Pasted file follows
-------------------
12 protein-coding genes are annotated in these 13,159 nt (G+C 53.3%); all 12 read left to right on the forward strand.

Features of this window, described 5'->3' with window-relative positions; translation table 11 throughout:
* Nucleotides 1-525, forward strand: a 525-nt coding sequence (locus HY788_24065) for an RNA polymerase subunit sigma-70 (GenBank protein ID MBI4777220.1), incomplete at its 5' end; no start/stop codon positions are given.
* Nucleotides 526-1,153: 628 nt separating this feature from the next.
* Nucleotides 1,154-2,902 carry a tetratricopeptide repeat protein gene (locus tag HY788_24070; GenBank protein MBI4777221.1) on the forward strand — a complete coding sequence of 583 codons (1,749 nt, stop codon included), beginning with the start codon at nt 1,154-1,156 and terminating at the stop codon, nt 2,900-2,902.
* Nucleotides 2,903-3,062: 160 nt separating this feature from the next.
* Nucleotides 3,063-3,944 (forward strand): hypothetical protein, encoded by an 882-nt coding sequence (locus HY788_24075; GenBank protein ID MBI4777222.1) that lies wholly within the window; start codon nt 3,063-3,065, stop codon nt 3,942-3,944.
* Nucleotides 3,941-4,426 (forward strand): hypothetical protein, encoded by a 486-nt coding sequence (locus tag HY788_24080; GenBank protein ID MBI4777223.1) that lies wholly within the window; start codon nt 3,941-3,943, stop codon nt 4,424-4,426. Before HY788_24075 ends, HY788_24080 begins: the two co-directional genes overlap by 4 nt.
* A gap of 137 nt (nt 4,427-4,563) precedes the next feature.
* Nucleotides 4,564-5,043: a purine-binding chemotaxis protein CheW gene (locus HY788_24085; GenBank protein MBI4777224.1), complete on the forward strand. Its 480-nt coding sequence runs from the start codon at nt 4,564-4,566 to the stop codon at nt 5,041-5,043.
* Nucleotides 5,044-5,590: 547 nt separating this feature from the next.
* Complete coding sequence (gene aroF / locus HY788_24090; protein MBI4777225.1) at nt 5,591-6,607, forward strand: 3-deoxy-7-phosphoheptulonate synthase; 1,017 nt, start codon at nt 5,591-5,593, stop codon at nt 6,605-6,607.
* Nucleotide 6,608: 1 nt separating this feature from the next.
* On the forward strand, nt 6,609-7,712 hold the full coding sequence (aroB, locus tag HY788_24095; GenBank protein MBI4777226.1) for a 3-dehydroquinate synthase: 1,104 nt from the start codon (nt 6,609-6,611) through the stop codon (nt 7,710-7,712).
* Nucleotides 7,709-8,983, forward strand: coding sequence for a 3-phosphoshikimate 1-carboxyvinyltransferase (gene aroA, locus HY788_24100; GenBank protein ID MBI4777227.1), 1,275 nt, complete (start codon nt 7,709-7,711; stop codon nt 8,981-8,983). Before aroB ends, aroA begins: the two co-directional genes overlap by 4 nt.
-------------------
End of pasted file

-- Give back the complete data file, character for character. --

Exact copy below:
12 protein-coding genes are annotated in these 13,159 nt (G+C 53.3%); all 12 read left to right on the forward strand.

Features of this window, described 5'->3' with window-relative positions; translation table 11 throughout:
* Nucleotides 1-525, forward strand: a 525-nt coding sequence (locus HY788_24065) for an RNA polymerase subunit sigma-70 (GenBank protein ID MBI4777220.1), incomplete at its 5' end; no start/stop codon positions are given.
* Nucleotides 526-1,153: 628 nt separating this feature from the next.
* Nucleotides 1,154-2,902 carry a tetratricopeptide repeat protein gene (locus tag HY788_24070; GenBank protein MBI4777221.1) on the forward strand — a complete coding sequence of 583 codons (1,749 nt, stop codon included), beginning with the start codon at nt 1,154-1,156 and terminating at the stop codon, nt 2,900-2,902.
* Nucleotides 2,903-3,062: 160 nt separating this feature from the next.
* Nucleotides 3,063-3,944 (forward strand): hypothetical protein, encoded by an 882-nt coding sequence (locus HY788_24075; GenBank protein ID MBI4777222.1) that lies wholly within the window; start codon nt 3,063-3,065, stop codon nt 3,942-3,944.
* Nucleotides 3,941-4,426 (forward strand): hypothetical protein, encoded by a 486-nt coding sequence (locus tag HY788_24080; GenBank protein ID MBI4777223.1) that lies wholly within the window; start codon nt 3,941-3,943, stop codon nt 4,424-4,426. Before HY788_24075 ends, HY788_24080 begins: the two co-directional genes overlap by 4 nt.
* A gap of 137 nt (nt 4,427-4,563) precedes the next feature.
* Nucleotides 4,564-5,043: a purine-binding chemotaxis protein CheW gene (locus HY788_24085; GenBank protein MBI4777224.1), complete on the forward strand. Its 480-nt coding sequence runs from the start codon at nt 4,564-4,566 to the stop codon at nt 5,041-5,043.
* Nucleotides 5,044-5,590: 547 nt separating this feature from the next.
* Complete coding sequence (gene aroF / locus HY788_24090; protein MBI4777225.1) at nt 5,591-6,607, forward strand: 3-deoxy-7-phosphoheptulonate synthase; 1,017 nt, start codon at nt 5,591-5,593, stop codon at nt 6,605-6,607.
* Nucleotide 6,608: 1 nt separating this feature from the next.
* On the forward strand, nt 6,609-7,712 hold the full coding sequence (aroB, locus tag HY788_24095; GenBank protein MBI4777226.1) for a 3-dehydroquinate synthase: 1,104 nt from the start codon (nt 6,609-6,611) through the stop codon (nt 7,710-7,712).
* Nucleotides 7,709-8,983, forward strand: coding sequence for a 3-phosphoshikimate 1-carboxyvinyltransferase (gene aroA, locus HY788_24100; GenBank protein ID MBI4777227.1), 1,275 nt, complete (start codon nt 7,709-7,711; stop codon nt 8,981-8,983). Before aroB ends, aroA begins: the two co-directional genes overlap by 4 nt.